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Neural Plasticity
Volume 2016, Article ID 3407135, 10 pages
Research Article

Effects of Patterned Sound Deprivation on Short- and Long-Term Plasticity in the Rat Thalamocortical Auditory System In Vivo

1Department of Psychology, Queen’s University, Kingston, ON, Canada K7L 3N6
2Center for Neuroscience Studies, Queen’s University, Kingston, ON, Canada K7L 3N6

Received 6 August 2015; Revised 28 October 2015; Accepted 29 October 2015

Academic Editor: Clive R. Bramham

Copyright © 2016 Chloe N. Soutar et al. This is an open access article distributed under the Creative Commons Attribution License, which permits unrestricted use, distribution, and reproduction in any medium, provided the original work is properly cited.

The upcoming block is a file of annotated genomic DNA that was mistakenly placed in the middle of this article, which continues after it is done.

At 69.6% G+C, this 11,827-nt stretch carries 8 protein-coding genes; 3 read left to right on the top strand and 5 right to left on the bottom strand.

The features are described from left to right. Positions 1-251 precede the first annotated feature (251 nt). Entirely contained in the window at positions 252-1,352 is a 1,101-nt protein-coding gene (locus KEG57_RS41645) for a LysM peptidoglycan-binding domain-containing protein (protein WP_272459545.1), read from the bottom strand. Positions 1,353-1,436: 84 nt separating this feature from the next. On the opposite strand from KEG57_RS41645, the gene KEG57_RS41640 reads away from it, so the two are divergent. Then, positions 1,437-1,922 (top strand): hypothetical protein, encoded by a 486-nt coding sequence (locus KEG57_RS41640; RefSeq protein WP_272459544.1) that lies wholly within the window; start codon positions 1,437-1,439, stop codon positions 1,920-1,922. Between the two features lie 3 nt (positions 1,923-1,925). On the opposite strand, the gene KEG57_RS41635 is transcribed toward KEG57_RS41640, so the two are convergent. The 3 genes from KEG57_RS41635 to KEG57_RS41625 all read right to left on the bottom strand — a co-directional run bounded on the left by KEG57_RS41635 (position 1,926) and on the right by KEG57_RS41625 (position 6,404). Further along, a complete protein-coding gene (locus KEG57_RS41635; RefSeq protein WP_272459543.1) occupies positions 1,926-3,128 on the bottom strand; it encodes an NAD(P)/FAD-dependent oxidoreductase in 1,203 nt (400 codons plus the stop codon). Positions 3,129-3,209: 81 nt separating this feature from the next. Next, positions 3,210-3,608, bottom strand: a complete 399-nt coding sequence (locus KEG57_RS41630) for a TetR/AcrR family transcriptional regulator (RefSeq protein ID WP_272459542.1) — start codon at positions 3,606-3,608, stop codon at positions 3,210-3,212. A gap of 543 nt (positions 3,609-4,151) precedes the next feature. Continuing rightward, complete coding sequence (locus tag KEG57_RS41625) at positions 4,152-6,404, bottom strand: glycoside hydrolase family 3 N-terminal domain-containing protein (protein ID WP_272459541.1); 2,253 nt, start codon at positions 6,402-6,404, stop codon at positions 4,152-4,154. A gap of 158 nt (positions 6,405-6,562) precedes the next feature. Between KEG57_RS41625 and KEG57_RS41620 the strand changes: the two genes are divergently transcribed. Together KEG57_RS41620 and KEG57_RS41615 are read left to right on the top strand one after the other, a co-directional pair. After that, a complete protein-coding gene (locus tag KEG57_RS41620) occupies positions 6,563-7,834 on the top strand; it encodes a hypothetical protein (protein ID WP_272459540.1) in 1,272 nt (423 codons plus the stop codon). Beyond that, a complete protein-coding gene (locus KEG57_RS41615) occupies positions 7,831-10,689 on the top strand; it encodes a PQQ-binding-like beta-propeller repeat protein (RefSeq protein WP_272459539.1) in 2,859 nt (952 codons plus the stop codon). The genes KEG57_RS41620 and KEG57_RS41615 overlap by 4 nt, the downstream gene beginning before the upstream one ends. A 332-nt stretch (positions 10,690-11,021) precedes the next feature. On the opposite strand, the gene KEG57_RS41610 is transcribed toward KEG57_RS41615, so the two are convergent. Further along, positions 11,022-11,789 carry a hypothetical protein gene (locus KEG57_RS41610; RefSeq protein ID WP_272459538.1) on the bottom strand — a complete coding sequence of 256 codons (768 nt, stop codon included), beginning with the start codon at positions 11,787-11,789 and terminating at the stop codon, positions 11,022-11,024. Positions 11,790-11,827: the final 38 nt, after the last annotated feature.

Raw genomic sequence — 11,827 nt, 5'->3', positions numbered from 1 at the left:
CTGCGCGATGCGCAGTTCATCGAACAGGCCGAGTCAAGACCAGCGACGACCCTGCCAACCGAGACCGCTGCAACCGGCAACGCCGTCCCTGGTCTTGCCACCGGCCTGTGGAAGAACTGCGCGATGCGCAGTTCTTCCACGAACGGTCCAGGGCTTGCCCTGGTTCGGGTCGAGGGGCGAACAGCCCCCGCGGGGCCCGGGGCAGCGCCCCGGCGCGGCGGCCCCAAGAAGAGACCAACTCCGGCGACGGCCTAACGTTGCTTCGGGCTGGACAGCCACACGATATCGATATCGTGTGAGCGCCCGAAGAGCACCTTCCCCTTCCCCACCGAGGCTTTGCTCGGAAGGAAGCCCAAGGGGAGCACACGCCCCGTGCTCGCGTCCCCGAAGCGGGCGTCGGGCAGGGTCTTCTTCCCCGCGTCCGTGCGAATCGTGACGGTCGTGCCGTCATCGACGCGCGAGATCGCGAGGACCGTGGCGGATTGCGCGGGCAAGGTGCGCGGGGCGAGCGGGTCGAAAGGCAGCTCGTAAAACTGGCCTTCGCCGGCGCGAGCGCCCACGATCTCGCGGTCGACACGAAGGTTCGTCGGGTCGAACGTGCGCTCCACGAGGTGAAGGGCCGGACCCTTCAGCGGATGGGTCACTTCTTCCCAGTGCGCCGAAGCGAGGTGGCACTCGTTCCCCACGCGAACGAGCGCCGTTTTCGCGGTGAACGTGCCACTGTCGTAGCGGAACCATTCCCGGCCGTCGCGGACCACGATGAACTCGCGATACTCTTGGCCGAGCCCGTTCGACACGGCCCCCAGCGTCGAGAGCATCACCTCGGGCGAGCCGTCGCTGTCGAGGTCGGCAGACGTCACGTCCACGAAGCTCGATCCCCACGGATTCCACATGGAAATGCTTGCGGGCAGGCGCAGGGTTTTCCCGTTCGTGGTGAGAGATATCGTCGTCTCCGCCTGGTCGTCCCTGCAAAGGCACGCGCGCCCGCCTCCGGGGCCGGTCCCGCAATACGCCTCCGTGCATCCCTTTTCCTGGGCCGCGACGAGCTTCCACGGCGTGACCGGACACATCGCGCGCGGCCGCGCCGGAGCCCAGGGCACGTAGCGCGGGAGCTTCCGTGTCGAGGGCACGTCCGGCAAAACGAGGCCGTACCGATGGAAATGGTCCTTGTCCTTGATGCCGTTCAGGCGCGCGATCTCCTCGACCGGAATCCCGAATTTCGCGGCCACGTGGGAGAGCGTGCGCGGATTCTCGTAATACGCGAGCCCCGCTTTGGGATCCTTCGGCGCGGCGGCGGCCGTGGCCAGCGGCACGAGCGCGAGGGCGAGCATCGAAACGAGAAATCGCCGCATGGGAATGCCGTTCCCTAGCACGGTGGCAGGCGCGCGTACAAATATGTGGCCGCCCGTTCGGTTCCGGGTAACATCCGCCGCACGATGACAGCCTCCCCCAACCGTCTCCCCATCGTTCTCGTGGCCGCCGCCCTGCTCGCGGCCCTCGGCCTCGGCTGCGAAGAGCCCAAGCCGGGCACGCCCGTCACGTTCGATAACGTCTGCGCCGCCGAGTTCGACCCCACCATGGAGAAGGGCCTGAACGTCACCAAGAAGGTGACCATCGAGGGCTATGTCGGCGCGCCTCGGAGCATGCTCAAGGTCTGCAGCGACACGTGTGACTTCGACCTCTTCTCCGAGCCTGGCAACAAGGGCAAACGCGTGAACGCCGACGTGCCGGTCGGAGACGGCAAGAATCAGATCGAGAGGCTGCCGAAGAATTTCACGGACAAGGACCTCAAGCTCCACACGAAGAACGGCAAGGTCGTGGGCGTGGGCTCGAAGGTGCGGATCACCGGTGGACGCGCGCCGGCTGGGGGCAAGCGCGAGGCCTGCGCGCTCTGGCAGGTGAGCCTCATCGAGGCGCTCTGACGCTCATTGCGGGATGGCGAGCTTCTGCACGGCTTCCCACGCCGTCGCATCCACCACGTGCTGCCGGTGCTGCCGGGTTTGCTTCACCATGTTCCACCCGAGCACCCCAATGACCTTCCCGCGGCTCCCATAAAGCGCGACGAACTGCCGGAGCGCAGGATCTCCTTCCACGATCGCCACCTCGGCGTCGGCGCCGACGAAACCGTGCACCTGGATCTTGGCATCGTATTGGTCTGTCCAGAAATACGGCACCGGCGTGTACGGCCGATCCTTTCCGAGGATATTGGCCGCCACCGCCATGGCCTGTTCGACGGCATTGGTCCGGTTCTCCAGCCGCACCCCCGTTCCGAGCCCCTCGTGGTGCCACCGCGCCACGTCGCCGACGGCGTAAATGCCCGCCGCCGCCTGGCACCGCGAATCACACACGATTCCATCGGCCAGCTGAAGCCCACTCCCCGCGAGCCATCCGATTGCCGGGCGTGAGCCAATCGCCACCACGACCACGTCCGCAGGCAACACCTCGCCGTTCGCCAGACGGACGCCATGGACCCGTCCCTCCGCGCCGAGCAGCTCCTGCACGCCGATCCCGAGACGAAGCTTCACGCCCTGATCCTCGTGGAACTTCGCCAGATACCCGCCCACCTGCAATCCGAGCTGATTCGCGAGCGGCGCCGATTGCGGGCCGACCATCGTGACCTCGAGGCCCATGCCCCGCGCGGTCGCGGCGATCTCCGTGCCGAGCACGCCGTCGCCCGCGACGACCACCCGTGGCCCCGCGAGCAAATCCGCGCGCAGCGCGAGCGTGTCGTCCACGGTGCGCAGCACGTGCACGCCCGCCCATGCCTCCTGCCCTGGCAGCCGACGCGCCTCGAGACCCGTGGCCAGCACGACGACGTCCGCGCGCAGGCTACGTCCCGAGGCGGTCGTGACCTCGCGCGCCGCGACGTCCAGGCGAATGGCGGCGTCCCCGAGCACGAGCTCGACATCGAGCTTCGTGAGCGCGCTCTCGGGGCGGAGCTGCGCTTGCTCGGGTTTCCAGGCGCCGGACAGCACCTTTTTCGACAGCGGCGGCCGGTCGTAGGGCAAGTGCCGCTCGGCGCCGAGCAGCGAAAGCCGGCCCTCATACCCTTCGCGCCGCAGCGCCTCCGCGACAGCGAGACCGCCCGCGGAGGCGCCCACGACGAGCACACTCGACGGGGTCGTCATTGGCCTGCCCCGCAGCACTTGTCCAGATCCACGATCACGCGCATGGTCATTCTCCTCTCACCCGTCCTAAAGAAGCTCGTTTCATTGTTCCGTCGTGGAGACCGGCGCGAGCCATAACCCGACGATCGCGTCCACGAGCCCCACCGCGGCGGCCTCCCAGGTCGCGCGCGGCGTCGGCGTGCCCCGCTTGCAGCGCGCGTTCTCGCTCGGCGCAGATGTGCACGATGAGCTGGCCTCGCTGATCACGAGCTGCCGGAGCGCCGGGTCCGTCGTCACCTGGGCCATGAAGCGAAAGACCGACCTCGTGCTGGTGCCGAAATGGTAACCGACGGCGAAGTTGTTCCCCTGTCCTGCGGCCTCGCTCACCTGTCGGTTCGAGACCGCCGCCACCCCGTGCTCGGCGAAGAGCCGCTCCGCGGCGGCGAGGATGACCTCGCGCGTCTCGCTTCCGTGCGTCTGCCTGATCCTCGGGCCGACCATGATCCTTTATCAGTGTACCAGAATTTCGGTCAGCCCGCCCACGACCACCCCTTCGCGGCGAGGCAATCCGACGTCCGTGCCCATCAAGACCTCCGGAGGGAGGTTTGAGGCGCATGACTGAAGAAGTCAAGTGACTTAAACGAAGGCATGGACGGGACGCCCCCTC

Postnatal sensory experience plays a significant role in the maturation and synaptic stabilization of sensory cortices, such as the primary auditory cortex (A1). Here, we examined the effects of patterned sound deprivation (by rearing in continuous white noise, WN) during early postnatal life on short- and long-term plasticity of adult male rats using an in vivo preparation (urethane anesthesia). Relative to age-matched control animals reared under unaltered sound conditions, rats raised in WN (from postnatal day 5 to 50–60) showed greater levels of long-term potentiation (LTP) of field potentials in A1 induced by theta-burst stimulation (TBS) of the medial geniculate nucleus (MGN). In contrast, analyses of short-term plasticity using paired-pulse stimulation (interstimulus intervals of 25–1000 ms) did not reveal any significant effects of WN rearing. However, LTP induction resulted in a significant enhancement of paired-pulse depression (PPD) for both rearing conditions. We conclude that patterned sound deprivation during early postnatal life results in the maintenance of heightened, juvenile-like long-term plasticity (LTP) into adulthood. Further, the enhanced PPD following LTP induction provides novel evidence that presynaptic mechanisms contribute to thalamocortical LTP in A1 under in vivo conditions.